Definition of Flat Screen Printing | Advantages of Flat Screen Textile Printing | Screen Printing Technology | Heat Transfer Printing | Advantages of Transfer Printing | Disadvantages of Transfer Printing

Flat Screen Printing:
Flat-screen and rotary-screen printing are both characterized by the fact that the printing paste is transferred to the fabric through openings in specially designed screens. The openings on each screen correspond to a pattern and when the printing paste is forced through by means of a squeegee, the desired pattern is reproduced on the fabric. A separate screen is made for each color in the pattern.
Flat Screen Printing
Flat Screen Printing
A variety of different machines can be used for printing fabrics. The most commonly used are described below.

Flat Screen Printing Machine
Flat-screen printing machines can be manual, semi-automatic or completely automatic. One type of machine, which is still commonly found in printing houses, can be described as follows. The fabric is first glued to a moving endless belt. A stationary screen at the front of the machine, is lowered onto the area that has to be printed and the printing paste is wiped with a squeegee. Afterwards the belt, with the fabric glued on it, is advanced to the pattern-repeat point and the screen is lowered again. The printed fabric moves forward step by step and passes through a dryer. The machine prints only one color at a time. When the first color is printed on the whole length of the fabric, the dried fabric is ready for the second cycle and so on until the pattern is completed.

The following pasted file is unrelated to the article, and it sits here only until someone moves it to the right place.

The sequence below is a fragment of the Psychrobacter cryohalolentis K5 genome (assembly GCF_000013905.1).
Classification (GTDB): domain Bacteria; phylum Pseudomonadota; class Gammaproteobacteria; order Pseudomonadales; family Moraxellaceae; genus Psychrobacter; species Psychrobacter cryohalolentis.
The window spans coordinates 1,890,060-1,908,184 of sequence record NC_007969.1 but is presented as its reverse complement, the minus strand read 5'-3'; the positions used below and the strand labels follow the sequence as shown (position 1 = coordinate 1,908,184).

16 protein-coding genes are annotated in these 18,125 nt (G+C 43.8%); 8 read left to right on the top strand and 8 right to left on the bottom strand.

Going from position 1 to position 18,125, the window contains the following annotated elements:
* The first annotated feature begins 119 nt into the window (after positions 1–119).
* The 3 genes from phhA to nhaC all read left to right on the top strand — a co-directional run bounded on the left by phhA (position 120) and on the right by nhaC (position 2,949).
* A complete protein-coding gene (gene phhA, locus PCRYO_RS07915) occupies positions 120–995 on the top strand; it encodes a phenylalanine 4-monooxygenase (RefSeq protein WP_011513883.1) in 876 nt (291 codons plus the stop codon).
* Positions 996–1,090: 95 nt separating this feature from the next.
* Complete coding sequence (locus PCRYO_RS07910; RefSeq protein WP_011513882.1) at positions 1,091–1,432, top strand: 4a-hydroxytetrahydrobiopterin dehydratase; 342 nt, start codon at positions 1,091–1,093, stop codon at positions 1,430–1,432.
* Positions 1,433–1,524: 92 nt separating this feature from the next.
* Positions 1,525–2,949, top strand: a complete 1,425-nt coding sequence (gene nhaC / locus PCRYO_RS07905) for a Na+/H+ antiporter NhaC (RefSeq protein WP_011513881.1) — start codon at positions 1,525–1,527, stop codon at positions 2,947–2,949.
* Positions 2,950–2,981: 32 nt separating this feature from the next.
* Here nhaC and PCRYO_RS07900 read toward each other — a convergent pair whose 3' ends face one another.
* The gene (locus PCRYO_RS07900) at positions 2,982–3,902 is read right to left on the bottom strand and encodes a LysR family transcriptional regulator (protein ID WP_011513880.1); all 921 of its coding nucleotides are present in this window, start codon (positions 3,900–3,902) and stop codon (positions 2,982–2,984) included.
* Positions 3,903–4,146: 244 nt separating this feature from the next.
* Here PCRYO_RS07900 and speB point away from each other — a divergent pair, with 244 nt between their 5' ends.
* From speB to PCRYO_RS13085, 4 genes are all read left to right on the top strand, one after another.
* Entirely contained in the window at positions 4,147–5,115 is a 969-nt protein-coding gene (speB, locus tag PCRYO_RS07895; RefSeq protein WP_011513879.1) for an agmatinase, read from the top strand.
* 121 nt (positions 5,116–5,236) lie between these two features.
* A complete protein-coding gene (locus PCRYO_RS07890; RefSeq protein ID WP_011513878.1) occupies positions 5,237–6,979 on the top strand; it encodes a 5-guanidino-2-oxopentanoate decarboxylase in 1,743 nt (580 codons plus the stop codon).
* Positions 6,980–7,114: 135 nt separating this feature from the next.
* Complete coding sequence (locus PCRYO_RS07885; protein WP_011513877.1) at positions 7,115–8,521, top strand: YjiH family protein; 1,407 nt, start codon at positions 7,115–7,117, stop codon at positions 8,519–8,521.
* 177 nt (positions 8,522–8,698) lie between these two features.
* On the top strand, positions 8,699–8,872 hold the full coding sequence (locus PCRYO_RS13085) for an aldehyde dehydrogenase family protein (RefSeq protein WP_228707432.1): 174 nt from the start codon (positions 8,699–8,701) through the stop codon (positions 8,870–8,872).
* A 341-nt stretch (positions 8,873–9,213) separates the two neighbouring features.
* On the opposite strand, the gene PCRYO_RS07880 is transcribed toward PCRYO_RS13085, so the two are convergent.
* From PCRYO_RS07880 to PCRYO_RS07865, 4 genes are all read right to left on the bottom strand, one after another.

Advantages of Flat Screen Textile Printing

In other fully mechanized machines all the colors are printed at the same time. A number of stationary screens (from 8 to 12, but some machines are equipped with up to 24 different screens) are placed along the printing machine. The screens are simultaneously lifted, while the textile, which is glued to a moving endless rubber belt, is advanced to the pattern-repeat point. Then the screens are lowered again and the paste is squeezed through the screens onto the fabric. The printed material moves forward one frame at each application and as it leaves the last frame it is finally dried and it is ready for fixation

In both machines the continuous rubber belt, after pulling away the fabric, is moved downward in continuous mode over a guide roller and washed with water and rotating brushes to remove the printing paste residues and the glue, if necessary. After this, the belt is sent back to the gluing device. In some cases the glue is applied in liquid form by a squeegee, while in other machines the belts are pre-coated with thermoplastic glues. In this case the textile is heated and then it is squeezed by a roller or simply pressed against the rubber-coated belt, causing the glue to soften and instantly adhere.

After printing, the screens and the application system are washed out. It is common practice to squeeze the color from the screens back into the printing paste mixing containers before washing them.

Heat Transfer Printing
Approximately 7% of printed goods are printed using Heat Transfer Printing

Advantages of Transfer Printing
  • High quality prints
  • Fewer seconds
  • Economical for short runs
  • Practically pollution free
Disadvantages of Transfer Printing
  • Slow
  • Primarily only for polyester 
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Mazharul Islam Kiron is a textile consultant and researcher on online business promotion. He is working with one European textile machinery company as a country agent. He is also a contributor of Wikipedia.

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